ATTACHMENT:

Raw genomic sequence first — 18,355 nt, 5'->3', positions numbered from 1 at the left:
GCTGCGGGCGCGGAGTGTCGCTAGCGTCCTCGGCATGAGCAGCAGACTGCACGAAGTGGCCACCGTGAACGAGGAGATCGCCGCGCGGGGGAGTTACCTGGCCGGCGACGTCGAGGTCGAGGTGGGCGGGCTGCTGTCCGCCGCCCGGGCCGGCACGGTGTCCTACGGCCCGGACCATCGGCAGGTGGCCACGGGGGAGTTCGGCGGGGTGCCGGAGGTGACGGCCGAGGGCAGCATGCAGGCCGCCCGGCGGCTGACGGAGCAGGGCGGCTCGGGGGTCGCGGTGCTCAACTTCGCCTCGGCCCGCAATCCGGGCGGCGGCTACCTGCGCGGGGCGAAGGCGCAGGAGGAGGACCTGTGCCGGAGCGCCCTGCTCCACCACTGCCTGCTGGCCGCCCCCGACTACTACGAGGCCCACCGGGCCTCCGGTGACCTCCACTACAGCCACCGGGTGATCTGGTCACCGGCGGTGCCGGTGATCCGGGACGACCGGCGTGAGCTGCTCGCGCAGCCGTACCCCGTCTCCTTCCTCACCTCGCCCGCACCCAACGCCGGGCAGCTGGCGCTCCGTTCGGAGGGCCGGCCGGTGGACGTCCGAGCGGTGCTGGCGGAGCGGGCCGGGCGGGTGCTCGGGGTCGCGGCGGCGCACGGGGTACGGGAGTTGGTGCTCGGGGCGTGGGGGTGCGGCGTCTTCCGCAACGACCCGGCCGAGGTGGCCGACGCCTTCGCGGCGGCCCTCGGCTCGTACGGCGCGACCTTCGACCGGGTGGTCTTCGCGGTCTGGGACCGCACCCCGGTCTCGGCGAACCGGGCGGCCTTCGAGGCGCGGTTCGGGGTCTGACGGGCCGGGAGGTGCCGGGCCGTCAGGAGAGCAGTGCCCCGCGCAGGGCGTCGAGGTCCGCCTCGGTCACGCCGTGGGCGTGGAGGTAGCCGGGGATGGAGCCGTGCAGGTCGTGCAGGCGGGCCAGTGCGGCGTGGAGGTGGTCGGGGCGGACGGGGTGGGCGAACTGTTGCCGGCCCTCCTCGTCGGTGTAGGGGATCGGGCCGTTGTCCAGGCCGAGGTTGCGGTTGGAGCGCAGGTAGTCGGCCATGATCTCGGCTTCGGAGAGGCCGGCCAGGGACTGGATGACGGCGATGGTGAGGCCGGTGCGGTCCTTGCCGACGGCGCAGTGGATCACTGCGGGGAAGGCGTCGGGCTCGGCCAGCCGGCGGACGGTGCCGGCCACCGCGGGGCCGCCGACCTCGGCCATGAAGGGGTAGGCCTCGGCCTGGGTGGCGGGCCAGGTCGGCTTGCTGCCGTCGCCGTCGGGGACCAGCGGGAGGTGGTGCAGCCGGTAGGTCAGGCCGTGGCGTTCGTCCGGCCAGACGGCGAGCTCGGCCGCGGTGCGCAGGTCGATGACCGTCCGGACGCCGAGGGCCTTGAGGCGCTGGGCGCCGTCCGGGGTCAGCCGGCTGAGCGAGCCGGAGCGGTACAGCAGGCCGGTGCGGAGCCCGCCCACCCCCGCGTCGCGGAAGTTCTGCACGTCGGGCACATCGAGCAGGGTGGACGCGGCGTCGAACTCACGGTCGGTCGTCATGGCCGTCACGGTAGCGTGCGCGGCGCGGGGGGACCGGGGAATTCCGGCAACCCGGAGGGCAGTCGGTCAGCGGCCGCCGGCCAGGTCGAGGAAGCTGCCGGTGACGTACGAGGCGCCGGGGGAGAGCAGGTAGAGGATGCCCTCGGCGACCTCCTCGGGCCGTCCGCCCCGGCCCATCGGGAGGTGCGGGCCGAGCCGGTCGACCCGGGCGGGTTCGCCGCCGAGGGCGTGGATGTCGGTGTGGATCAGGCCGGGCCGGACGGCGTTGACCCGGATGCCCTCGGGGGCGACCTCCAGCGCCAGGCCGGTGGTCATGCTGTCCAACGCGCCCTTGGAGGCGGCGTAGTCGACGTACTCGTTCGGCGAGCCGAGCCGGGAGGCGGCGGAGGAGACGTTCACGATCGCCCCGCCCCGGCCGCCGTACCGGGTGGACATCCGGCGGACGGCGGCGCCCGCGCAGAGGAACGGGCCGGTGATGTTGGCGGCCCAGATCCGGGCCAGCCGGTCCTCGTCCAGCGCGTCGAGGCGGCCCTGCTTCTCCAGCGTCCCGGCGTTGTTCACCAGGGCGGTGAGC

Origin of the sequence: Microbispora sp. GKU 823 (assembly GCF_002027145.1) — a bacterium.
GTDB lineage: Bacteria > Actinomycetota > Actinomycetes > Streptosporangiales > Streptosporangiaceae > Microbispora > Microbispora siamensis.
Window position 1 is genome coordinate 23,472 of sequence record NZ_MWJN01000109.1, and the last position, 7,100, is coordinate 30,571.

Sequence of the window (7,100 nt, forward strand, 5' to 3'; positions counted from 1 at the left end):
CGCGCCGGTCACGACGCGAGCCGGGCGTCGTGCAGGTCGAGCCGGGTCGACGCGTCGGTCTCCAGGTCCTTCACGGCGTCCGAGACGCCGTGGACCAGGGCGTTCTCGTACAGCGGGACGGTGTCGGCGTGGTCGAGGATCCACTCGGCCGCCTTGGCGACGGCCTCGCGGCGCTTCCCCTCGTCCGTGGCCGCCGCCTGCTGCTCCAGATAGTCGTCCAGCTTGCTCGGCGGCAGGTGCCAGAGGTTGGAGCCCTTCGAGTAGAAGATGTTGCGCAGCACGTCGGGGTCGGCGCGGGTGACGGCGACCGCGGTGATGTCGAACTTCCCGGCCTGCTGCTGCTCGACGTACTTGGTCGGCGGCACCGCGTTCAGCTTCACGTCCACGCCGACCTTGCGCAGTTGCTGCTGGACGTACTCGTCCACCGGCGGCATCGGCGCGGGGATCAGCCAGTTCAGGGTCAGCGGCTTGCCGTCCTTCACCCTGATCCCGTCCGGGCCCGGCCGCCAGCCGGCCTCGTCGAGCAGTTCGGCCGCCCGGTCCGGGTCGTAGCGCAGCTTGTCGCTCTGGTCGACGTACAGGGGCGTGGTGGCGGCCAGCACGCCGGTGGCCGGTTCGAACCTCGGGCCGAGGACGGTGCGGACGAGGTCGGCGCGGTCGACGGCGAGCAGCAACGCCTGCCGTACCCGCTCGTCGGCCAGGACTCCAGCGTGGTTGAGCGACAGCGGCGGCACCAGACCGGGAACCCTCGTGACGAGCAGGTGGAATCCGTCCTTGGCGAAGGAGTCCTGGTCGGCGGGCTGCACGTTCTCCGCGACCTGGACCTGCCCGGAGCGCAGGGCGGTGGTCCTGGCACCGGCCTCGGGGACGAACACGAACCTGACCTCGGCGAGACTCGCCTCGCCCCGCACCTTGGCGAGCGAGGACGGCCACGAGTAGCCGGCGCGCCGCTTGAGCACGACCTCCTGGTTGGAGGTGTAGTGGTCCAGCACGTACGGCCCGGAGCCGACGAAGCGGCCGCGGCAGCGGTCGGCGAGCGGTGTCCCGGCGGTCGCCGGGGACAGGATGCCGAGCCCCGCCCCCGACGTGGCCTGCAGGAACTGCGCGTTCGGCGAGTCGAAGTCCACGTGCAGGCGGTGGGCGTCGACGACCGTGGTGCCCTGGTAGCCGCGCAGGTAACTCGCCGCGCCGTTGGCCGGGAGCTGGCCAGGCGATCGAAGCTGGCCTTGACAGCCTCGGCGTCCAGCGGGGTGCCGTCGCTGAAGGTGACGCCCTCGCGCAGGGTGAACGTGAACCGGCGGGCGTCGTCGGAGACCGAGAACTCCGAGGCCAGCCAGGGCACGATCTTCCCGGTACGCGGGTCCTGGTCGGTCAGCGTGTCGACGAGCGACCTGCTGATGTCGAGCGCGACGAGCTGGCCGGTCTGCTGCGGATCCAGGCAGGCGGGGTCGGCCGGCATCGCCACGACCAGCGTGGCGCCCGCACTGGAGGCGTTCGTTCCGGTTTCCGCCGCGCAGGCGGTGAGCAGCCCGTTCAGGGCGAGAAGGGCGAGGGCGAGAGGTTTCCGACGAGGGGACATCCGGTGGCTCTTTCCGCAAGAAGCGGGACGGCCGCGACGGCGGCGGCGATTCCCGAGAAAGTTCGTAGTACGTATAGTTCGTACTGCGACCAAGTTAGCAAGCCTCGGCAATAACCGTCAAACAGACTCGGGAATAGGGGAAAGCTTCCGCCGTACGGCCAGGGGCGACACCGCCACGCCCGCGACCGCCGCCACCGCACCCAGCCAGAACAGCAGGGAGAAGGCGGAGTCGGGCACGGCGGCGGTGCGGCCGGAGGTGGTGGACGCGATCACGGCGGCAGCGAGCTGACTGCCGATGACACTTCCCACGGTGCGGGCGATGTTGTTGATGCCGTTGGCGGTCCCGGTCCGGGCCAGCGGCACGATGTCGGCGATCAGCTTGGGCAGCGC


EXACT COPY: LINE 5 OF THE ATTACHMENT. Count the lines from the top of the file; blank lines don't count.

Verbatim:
Window position 1 is genome coordinate 23,472 of sequence record NZ_MWJN01000109.1, and the last position, 7,100, is coordinate 30,571.